A lot of questions moving forward
I think my brain was properly scrambled, or rather, has exploded and smeared the workshop meeting room after that whole day of talks (and I had said about as much in our final discussion). It’s the feeling of suddenly experiencing so many new things that one has a tough time keeping track of any single discussion, let alone how they intersect with one another. Fortunately, it seemed like I was not the only one, and people mostly shared the sentiment that this was a good thing: that the talks and discussions at the workshop generated so many new leads and potentially new perspectives that it’s hard to consolidate them into a coherent sequence of thoughts. In the two weeks following, I was able to take some time to digest these new ideas, and going over my notes for all the talks (and their associated papers) for this blog post really helped in picking up the pieces (of my brain) after the dust settled, and I find them falling into the same themes we’ve set out in the beginning. I hereby present you the pieces of my brain, which, of course, are heavily inspired by the workshop speakers and attendees, and in particular recent conversations with Matteo Saponati and Alana Darcher:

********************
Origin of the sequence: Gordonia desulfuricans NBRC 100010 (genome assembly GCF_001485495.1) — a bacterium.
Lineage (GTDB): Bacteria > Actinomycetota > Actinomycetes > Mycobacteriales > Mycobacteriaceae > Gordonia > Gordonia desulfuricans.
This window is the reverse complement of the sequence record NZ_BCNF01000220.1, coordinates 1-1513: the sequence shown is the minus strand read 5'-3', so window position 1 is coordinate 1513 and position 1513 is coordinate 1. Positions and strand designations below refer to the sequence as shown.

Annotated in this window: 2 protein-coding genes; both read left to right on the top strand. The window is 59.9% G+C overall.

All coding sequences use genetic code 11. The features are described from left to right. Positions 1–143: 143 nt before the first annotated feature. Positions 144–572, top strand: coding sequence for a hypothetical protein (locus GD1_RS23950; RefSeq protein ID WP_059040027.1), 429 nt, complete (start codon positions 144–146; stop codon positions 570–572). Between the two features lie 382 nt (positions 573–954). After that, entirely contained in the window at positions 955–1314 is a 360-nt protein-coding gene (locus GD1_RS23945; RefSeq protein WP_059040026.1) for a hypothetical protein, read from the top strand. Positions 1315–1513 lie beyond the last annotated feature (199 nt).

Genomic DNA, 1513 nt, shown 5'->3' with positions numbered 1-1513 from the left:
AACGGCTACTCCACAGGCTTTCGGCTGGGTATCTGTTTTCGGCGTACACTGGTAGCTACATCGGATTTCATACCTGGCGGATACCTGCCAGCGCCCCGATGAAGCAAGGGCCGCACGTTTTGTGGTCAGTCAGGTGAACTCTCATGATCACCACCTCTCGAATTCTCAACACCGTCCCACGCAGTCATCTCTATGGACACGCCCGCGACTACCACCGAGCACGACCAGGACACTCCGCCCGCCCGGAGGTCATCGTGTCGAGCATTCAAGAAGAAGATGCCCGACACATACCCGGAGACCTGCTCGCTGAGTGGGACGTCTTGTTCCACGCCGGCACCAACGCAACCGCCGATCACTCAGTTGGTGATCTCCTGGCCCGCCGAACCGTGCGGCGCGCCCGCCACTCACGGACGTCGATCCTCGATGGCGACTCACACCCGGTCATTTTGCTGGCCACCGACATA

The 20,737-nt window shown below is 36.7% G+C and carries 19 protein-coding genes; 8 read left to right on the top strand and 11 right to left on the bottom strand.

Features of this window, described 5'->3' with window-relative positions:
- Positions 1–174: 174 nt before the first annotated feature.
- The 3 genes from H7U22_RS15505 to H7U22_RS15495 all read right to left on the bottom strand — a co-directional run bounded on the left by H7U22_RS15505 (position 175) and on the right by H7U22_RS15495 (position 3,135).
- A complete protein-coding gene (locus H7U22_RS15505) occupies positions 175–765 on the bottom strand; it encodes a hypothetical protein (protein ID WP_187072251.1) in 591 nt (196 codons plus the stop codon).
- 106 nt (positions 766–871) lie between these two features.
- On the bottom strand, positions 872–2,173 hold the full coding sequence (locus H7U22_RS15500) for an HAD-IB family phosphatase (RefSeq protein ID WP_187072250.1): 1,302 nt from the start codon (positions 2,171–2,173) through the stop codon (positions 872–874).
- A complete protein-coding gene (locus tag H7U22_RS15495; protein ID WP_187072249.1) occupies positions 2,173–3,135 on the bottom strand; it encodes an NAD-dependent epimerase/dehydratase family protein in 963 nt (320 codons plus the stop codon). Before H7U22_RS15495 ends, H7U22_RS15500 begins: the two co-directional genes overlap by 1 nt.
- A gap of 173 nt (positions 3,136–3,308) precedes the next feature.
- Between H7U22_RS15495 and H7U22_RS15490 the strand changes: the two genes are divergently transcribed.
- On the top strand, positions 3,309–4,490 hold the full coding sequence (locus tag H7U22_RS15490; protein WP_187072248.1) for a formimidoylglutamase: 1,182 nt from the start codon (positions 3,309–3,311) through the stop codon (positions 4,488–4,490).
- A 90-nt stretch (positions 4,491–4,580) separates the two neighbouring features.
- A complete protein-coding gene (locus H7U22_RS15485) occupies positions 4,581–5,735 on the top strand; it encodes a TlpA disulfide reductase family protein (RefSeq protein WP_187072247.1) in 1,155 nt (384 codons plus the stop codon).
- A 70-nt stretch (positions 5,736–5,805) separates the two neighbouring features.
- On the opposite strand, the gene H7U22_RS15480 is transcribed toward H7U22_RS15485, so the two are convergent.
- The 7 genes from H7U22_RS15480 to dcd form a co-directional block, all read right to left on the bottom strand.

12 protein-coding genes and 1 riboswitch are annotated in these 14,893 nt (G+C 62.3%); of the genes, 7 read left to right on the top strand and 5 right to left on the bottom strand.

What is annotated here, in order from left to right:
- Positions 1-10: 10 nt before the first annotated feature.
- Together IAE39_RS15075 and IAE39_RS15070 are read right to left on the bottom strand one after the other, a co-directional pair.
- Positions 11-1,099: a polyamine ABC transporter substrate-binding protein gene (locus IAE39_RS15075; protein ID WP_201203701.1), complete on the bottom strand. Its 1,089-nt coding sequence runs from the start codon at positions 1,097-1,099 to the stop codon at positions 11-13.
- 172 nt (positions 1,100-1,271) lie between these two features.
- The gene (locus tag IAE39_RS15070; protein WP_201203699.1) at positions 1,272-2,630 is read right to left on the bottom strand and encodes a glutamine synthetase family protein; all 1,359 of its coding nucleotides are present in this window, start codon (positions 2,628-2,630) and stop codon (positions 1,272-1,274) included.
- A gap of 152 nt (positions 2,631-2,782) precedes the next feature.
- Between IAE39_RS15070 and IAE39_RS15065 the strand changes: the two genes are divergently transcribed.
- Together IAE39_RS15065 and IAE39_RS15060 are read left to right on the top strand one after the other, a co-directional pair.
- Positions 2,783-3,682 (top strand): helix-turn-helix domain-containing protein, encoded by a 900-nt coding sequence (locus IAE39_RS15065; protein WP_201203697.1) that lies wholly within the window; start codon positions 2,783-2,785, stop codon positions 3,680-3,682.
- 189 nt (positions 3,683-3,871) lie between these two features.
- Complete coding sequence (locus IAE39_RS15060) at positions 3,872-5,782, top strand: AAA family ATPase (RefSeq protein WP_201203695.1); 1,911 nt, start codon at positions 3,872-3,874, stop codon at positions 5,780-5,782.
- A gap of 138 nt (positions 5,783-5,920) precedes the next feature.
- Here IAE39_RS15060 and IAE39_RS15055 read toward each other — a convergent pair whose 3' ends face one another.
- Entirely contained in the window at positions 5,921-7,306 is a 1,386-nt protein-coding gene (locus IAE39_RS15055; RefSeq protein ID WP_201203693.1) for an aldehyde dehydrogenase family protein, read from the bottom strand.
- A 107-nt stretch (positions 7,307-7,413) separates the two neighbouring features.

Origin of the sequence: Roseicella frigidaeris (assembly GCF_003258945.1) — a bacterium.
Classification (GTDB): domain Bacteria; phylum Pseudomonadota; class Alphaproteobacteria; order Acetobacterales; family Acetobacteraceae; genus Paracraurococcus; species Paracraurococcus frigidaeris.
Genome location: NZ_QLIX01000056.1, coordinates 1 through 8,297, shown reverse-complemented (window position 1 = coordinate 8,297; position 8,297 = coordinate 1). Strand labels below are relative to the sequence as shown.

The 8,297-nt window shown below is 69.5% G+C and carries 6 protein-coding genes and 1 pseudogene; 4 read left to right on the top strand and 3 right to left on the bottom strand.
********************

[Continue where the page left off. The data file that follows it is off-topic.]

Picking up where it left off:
methods for measuring timescales: implicit but central in all the discussions we’ve had is a reliance on faithful measurements of timescale, and we already had a very concrete demonstration (in Roxana’s talk) about how naive loss-minimizing estimates from fitting an exponential decay function to the autocorrelation may be biased, as well as how more sophisticated methods (or fitting multiple timescales) could lead to different and novel interpretations of the same data. This is a huge issue, because if the ruler you’re using to measure stuff is messed up, then any conclusions you draw about whatever you’re measuring is bound to be messed up. This much is obvious. But what’s not obvious is the extent to which this is a “problem”, and if so, how to fix it. Like I said before, different data modalities (spike times vs. continuous voltage recordings) has a different set of challenges for doing this right, even if we keep to the same approach of estimating an empirical autocorrelation function and then fitting a (or several) decay time constant(s). In this particular case, there’s probably enough statistical theory to guide unbiased measurements, but it’s the wild wild west when you start folding in other metrics like the integral under the ACF, full-width half maximum, or time-to-first-zero-crossing, let alone more complex measurements based on, e.g., delayed mutual information. It’s likely that these metrics will partially overlap in what they’re trying to measure, and it’s a certainty that they will give different answers when applied to the same data. The question is, do we need a set of guidelines for what to use when, a “dictionary” that maps the relationship between these metrics under different scenarios (empirical or analytically derived), or otherwise some kind of sensitivity or surrogate analysis procedure that quantifies how differently the conclusion could be. Further complications arise when you have to make model decisions without knowing the underlying generative process, e.g., whether you fit a cosine term to the ACF will depend on whether you think there’s an underlying oscillation. I don’t know what the right answer is, but I feel like this should be priority 1A before we accumulate too much literature based on shaky timescale estimates without good error bounds. A related issue is just being aware of what exactly is the process whose timescale you’re measuring. Spikes are different from LFPs are different from calcium dynamics are different from fMRI BOLD signals, and it would be great if we can avoid using “neural timescales” as some nebulous catch-all thing to loosely support theories at vastly different scales without specifying the plausible bounds of these modalities.